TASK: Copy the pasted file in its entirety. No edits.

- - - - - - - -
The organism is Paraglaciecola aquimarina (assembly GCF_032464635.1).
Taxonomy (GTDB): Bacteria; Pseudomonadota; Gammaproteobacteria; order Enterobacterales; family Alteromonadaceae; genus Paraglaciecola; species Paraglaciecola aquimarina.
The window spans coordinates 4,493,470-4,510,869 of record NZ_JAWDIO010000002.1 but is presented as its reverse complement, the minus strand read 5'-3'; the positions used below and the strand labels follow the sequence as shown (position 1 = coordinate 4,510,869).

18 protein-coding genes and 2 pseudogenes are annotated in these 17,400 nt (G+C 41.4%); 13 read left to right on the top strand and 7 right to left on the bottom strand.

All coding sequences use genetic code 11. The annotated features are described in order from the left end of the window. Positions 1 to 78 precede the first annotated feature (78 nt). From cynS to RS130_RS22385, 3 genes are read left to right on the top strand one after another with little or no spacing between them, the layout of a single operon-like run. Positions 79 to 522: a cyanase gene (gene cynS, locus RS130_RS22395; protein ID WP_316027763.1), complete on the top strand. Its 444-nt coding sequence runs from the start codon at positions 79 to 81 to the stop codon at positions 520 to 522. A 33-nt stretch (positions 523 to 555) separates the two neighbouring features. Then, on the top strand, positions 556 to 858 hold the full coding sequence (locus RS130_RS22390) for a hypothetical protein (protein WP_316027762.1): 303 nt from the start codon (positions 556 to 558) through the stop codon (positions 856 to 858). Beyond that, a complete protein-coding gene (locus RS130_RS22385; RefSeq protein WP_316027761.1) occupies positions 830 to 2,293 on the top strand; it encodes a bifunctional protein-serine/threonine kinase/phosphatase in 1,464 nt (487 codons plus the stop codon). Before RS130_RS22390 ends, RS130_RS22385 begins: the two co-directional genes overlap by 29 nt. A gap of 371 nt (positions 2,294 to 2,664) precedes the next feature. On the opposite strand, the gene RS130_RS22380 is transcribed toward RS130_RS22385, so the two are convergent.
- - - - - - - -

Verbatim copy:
The organism is Paraglaciecola aquimarina (assembly GCF_032464635.1).
Taxonomy (GTDB): Bacteria; Pseudomonadota; Gammaproteobacteria; order Enterobacterales; family Alteromonadaceae; genus Paraglaciecola; species Paraglaciecola aquimarina.
The window spans coordinates 4,493,470-4,510,869 of record NZ_JAWDIO010000002.1 but is presented as its reverse complement, the minus strand read 5'-3'; the positions used below and the strand labels follow the sequence as shown (position 1 = coordinate 4,510,869).

18 protein-coding genes and 2 pseudogenes are annotated in these 17,400 nt (G+C 41.4%); 13 read left to right on the top strand and 7 right to left on the bottom strand.

All coding sequences use genetic code 11. The annotated features are described in order from the left end of the window. Positions 1 to 78 precede the first annotated feature (78 nt). From cynS to RS130_RS22385, 3 genes are read left to right on the top strand one after another with little or no spacing between them, the layout of a single operon-like run. Positions 79 to 522: a cyanase gene (gene cynS, locus RS130_RS22395; protein ID WP_316027763.1), complete on the top strand. Its 444-nt coding sequence runs from the start codon at positions 79 to 81 to the stop codon at positions 520 to 522. A 33-nt stretch (positions 523 to 555) separates the two neighbouring features. Then, on the top strand, positions 556 to 858 hold the full coding sequence (locus RS130_RS22390) for a hypothetical protein (protein WP_316027762.1): 303 nt from the start codon (positions 556 to 558) through the stop codon (positions 856 to 858). Beyond that, a complete protein-coding gene (locus RS130_RS22385; RefSeq protein WP_316027761.1) occupies positions 830 to 2,293 on the top strand; it encodes a bifunctional protein-serine/threonine kinase/phosphatase in 1,464 nt (487 codons plus the stop codon). Before RS130_RS22390 ends, RS130_RS22385 begins: the two co-directional genes overlap by 29 nt. A gap of 371 nt (positions 2,294 to 2,664) precedes the next feature. On the opposite strand, the gene RS130_RS22380 is transcribed toward RS130_RS22385, so the two are convergent.